With HBOT, the patient’s quality of life is improved in various ways, where standard medicine doesn’t work. HBOT has resulted in beneficial effects for several conditions like chronic fatigue, head injuries, cerebral palsy, and stroke.

3. Which conditions are treated by HBOT?

Hyperbaric Oxygen Therapy is employed for the treatment of all medical conditions that benefit from the availability of enhanced tissue oxygen. The therapy is also used for the treatment of infections, where the therapy can be employed for its antibiotic characteristics, either in the form of the primary treatment, or accompanied with other types of drugs.

The conditions listed below are considered by Medicare and Insurance for payment coverage when treated using HBOT:

  • Thermal Burns

  • Skin Grafts and (Compromised) Flaps

  • Osteomyelitis (Refractory)

  • Osteoradionecrosis and Radiation Tissue Damage

  • Necrotizing Soft Tissue Infection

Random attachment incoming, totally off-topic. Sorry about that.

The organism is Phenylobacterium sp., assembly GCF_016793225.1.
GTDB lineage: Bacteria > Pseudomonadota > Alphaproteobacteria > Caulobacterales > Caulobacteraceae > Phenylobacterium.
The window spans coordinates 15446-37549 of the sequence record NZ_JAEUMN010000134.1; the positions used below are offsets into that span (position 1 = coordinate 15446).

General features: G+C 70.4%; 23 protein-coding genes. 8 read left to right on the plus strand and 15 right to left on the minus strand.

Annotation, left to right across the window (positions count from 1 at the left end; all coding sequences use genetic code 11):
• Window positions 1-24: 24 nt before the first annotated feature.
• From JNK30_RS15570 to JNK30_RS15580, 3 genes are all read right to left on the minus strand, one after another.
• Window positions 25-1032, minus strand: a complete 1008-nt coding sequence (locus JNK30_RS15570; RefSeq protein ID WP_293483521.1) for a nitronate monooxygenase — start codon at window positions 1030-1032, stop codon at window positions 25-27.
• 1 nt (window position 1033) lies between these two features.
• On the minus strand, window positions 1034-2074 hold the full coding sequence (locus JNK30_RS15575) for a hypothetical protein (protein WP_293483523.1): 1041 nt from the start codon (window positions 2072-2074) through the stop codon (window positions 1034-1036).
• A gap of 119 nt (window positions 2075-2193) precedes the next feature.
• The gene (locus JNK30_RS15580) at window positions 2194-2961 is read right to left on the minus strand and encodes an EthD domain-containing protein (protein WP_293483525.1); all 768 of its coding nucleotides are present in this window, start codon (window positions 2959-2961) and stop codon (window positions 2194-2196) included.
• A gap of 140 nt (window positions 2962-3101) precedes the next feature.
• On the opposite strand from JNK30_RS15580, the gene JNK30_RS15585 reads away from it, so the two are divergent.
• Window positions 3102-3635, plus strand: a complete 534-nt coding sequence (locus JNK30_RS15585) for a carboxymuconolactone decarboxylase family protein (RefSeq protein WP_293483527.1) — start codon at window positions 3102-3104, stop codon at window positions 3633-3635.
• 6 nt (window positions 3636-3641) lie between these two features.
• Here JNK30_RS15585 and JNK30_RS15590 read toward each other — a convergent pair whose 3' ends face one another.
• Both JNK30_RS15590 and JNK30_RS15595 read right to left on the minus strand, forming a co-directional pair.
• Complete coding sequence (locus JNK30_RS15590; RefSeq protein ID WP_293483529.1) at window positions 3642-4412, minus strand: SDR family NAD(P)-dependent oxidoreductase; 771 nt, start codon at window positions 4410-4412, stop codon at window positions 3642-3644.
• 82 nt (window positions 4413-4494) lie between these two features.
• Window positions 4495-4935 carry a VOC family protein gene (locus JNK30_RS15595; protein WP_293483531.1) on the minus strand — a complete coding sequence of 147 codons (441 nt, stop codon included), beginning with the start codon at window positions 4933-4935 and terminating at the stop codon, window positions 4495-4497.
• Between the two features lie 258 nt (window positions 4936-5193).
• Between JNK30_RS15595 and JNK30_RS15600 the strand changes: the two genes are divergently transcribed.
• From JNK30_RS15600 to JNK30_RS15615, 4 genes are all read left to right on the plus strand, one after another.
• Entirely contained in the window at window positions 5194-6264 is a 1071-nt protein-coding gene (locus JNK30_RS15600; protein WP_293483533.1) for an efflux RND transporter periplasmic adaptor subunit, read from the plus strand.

• Intracranial Abscess

  • Gas Gangrene

  • Exceptional Blood Loss (Anemia)

  • Diabetic and Selected Wounds

  • Decompression Sickness (Bends)

  • Crush Injury/Compartment Syndrome/Other Traumatic Ischemias

  • Carbon Monoxide Poisoning

  • Air or Gas Embolism

The off-label conditions that Medicare or insurance may not or may cover when treated using HBOT, are as follows:

  • Traumatic Brain Injury

  • Stroke

  • Sports Injuries

  • Autism

  • Recovery from Plastic Surgery

  • Near Drowning

  • Multiple Sclerosis

  • Migraine

  • Lyme Disease

  • Cerebral Palsy

4. What kind of preparation is needed for the treatment?

Patients are allowed inside the hyperbaric chamber with only clean clothing made of cotton. The technician should be aware of whether the patient is taking any medications, which include non-prescription drugs. It’s recommended that patients should not take carbonated drinks or alcohol for 4 hours before the treatment. Mostly, patients should leave smoking or taking any other types of tobacco products during the treatment tenure, since they reduce the ability of the body to transport oxygen.

5. In what way is HBOT administered?